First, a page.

Jump On It – new single from Ashby Frank
Most folks in bluegrass know Ashby Frank as an extremely gifted singer, songwriter, and mandolinist, but not everyone realizes that he is also a very talented comedian. Frank was one half of the outrageously funny Darrell Brothers, along with Brandon Bostic, delivering a short-lived podcast of bluegrass humor that rivaled the work of Lester ‘Roadhog’ Moran & the Cadillac Cowboys.
He displays his talents in both areas on his latest Mountain Home Music single, Jump On It, which John Anderson had recorded in 1997. It’s a clever novelty song about a family enjoying their new trampoline.
Ashby says it’s his first high production number, which is a sort of acoustic country blues, which becomes more intense as the song goes along.
“I have been a fan of this Pat and Pamela Terry composition since I heard it when I was a teenager. We started adding into our shows with The Likely Culprits a few years ago, and it always went over well with our audiences — but it got an especially raucous response from the crowd when we were out on tour opening for Jamey Johnson a few years ago.
So when I started this project, I knew that I wanted to record it, and I had some ideas in my head about how to make the music fit the vibe of the lyrics. Never in my wildest dreams would I have imagined that it would turn out like it did, but with the help of my co-producer, Brandon Bostic; so many amazing musicians; and the backing voices of some of my friends who also happen to be legends in their own fields, I think we got a cut that is very special. I am so proud of this track!”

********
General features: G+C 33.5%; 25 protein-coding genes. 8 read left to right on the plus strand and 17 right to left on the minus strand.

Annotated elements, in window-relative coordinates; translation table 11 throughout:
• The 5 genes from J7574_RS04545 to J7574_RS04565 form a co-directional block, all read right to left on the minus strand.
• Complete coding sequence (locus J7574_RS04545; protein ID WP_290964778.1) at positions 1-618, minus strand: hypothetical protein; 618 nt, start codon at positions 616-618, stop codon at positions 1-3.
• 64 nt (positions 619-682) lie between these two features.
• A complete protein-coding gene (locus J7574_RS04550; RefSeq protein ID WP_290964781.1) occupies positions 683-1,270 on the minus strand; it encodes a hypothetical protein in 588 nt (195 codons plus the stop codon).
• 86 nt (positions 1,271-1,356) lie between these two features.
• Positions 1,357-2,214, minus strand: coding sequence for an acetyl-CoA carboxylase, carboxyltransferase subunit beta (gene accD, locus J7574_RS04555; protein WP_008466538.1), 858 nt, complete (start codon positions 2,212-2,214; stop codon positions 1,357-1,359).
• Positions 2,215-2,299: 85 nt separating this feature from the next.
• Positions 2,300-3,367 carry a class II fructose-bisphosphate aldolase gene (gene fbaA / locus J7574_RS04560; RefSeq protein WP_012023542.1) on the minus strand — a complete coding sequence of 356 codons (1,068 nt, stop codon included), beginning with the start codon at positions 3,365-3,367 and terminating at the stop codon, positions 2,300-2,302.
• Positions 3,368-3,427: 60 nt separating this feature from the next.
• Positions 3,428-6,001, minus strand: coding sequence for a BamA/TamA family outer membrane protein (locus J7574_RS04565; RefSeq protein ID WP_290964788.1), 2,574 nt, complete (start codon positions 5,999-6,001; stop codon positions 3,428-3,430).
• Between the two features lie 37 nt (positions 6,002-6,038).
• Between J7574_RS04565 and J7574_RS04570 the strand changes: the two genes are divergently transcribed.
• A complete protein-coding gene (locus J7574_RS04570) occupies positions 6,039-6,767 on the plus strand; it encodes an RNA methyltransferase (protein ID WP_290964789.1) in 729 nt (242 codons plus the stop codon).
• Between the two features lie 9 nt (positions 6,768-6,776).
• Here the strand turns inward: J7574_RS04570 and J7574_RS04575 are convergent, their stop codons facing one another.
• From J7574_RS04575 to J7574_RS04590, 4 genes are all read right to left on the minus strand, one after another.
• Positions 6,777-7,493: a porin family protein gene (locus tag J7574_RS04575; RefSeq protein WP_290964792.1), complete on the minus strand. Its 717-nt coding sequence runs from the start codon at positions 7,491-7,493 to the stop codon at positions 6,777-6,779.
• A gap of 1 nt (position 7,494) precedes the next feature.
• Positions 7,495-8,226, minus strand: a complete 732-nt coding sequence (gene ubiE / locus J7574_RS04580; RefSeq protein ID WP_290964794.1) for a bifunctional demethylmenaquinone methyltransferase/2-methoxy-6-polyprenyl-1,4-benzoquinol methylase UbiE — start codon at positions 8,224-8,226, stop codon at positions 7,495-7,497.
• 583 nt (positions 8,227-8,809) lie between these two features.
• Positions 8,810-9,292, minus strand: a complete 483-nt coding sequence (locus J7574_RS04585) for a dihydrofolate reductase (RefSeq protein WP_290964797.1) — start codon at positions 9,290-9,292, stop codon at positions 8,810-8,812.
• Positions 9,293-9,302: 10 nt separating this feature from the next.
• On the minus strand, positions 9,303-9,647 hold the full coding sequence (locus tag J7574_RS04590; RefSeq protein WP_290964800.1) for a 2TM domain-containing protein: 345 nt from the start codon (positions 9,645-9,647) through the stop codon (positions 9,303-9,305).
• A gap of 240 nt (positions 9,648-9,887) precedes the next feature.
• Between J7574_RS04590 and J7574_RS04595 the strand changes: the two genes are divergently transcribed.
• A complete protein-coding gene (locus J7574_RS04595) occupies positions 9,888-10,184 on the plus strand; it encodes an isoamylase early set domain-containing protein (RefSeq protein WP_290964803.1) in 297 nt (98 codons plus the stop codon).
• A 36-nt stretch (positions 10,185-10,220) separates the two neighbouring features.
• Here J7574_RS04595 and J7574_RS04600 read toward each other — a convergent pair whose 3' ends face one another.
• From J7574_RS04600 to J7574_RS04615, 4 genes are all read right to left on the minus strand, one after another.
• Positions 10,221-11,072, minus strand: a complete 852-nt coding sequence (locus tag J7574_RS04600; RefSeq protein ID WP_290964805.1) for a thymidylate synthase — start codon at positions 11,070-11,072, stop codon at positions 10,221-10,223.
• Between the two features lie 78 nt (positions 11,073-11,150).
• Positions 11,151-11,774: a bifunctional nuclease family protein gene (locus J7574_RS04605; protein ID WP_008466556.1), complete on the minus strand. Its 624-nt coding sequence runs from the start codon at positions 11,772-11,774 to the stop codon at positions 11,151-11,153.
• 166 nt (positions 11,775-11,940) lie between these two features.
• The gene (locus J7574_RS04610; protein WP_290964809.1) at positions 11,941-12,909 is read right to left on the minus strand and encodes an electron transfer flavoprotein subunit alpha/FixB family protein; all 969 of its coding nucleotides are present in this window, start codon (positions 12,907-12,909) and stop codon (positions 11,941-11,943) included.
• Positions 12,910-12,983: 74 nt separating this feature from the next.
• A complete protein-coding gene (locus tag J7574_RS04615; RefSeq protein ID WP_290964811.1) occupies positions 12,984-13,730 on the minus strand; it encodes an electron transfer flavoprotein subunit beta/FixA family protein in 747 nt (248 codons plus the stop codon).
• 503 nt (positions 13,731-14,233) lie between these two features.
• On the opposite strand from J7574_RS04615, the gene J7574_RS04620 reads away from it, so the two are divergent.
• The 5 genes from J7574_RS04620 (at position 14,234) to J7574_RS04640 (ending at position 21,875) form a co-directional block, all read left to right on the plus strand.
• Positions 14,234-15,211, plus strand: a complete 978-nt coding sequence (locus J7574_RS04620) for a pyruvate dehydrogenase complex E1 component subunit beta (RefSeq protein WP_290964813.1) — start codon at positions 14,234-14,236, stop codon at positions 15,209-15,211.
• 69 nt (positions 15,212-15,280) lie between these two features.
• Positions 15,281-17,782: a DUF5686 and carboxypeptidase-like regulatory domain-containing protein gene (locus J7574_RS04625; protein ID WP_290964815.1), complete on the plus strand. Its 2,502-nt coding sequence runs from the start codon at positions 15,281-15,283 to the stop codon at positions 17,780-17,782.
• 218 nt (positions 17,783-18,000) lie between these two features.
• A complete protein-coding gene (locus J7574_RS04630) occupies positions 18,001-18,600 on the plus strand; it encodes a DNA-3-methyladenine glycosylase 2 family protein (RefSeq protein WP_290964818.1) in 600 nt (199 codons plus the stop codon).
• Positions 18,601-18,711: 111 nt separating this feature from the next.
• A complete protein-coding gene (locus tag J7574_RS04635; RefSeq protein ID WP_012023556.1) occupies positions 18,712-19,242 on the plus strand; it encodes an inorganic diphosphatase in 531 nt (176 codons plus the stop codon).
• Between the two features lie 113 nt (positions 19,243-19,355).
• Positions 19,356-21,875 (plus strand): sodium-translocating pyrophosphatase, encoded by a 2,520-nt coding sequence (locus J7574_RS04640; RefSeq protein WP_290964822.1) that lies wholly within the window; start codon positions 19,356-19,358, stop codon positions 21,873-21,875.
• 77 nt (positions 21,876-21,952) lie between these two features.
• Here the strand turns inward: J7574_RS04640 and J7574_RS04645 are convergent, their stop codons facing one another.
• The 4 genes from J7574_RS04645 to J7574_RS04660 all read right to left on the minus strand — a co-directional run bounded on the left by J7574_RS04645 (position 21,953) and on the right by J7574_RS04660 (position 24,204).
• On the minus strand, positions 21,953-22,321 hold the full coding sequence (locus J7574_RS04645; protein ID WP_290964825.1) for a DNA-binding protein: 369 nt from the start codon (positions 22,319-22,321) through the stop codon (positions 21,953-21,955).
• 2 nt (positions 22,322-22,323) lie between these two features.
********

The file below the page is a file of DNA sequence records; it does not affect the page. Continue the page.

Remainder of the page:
Along with Ashby on this new single, we have his Mountain Heart bandmates Seth Taylor on guitar, Travis Anderson on bass, and Josh Shilling on keys, with Scott Vestal on banjo and Deanie Richardson on fiddle. He is further supported by a wicked Gospel choir of sorts featuring John Cowan, Bekka Bramlett, and Dale Perry, all with Hall of Fame credentials.
Traditionalists, don’t be scared off – this is a wonderful recording. Vestal’s low-tuned banjo trading licks with Frank’s mandolin is worth the price of admission, and the whole song is a riot.
Check it out…